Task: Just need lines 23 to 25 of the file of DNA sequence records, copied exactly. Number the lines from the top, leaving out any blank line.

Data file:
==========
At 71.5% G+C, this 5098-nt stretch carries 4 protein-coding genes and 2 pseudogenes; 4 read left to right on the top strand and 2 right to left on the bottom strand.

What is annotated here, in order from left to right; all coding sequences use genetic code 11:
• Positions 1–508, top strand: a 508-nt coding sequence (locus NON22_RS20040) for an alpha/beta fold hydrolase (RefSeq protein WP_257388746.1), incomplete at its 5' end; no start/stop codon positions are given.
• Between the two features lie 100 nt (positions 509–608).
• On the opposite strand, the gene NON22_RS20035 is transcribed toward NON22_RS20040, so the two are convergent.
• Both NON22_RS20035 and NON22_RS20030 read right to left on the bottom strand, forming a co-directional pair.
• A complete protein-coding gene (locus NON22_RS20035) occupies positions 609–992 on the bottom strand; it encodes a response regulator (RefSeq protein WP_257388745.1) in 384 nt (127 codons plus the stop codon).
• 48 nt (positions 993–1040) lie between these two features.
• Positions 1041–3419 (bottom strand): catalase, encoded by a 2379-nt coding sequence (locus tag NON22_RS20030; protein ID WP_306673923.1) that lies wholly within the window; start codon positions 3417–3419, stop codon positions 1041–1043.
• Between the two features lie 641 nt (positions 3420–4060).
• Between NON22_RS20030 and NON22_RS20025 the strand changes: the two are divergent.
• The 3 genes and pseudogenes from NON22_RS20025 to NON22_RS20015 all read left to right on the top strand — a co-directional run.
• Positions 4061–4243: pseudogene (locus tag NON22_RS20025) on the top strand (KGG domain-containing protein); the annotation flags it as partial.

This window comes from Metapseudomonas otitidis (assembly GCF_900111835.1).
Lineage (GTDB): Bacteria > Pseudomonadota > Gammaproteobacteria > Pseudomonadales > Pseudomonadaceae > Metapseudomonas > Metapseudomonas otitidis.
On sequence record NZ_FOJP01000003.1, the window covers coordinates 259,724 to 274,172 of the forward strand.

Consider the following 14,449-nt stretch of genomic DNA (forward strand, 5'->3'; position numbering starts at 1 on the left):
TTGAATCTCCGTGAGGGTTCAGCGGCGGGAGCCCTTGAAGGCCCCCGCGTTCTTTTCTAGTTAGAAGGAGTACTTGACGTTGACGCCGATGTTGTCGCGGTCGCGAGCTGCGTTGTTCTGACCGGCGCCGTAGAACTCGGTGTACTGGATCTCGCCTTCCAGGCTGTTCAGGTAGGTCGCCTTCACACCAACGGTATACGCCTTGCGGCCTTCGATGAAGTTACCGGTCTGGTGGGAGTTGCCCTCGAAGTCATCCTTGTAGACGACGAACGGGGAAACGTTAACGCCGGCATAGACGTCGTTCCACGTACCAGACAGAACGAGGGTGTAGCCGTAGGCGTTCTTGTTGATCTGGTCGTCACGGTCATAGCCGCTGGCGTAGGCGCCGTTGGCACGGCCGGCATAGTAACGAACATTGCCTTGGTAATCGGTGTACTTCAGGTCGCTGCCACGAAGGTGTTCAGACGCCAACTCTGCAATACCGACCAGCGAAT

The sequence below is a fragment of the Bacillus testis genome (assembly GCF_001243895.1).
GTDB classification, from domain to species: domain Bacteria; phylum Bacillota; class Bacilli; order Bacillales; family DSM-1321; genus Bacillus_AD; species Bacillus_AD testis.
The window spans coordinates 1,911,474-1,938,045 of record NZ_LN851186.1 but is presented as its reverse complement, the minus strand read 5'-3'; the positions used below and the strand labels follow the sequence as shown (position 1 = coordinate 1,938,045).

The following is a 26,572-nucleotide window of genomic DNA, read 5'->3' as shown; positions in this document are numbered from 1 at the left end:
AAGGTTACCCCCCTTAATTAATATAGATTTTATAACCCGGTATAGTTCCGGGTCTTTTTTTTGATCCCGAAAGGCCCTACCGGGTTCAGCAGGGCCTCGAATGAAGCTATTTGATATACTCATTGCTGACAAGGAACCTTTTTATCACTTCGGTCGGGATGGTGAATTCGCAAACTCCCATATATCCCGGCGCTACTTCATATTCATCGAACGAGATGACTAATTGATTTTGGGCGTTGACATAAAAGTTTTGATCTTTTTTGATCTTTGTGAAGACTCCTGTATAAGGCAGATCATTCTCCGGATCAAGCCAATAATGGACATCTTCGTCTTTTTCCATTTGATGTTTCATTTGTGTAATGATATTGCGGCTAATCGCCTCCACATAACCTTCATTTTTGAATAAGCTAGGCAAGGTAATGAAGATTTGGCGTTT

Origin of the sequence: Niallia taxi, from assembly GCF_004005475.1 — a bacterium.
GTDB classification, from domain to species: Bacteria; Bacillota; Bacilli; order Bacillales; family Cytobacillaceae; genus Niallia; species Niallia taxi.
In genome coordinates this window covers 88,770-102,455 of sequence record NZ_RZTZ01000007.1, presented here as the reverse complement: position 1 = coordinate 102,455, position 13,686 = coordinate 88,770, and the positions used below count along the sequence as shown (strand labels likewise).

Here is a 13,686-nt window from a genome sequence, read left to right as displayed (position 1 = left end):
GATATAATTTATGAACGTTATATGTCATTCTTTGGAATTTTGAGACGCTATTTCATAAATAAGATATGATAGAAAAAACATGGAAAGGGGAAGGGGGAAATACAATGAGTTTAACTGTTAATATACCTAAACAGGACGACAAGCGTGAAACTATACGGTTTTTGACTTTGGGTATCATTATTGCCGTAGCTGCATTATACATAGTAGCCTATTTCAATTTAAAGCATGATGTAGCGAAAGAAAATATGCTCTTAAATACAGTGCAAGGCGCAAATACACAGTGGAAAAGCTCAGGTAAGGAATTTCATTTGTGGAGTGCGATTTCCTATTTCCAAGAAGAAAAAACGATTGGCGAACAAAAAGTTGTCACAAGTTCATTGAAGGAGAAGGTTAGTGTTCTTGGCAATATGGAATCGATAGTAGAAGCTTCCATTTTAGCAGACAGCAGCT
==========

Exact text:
AAGGTTACCCCCCTTAATTAATATAGATTTTATAACCCGGTATAGTTCCGGGTCTTTTTTTTGATCCCGAAAGGCCCTACCGGGTTCAGCAGGGCCTCGAATGAAGCTATTTGATATACTCATTGCTGACAAGGAACCTTTTTATCACTTCGGTCGGGATGGTGAATTCGCAAACTCCCATATATCCCGGCGCTACTTCATATTCATCGAACGAGATGACTAATTGATTTTGGGCGTTGACATAAAAGTTTTGATCTTTTTTGATCTTTGTGAAGACTCCTGTATAAGGCAGATCATTCTCCGGATCAAGCCAATAATGGACATCTTCGTCTTTTTCCATTTGATGTTTCATTTGTGTAATGATATTGCGGCTAATCGCCTCCACATAACCTTCATTTTTGAATAAGCTAGGCAAGGTAATGAAGATTTGGCGTTT

Origin of the sequence: Niallia taxi, from assembly GCF_004005475.1 — a bacterium.
GTDB classification, from domain to species: Bacteria; Bacillota; Bacilli; order Bacillales; family Cytobacillaceae; genus Niallia; species Niallia taxi.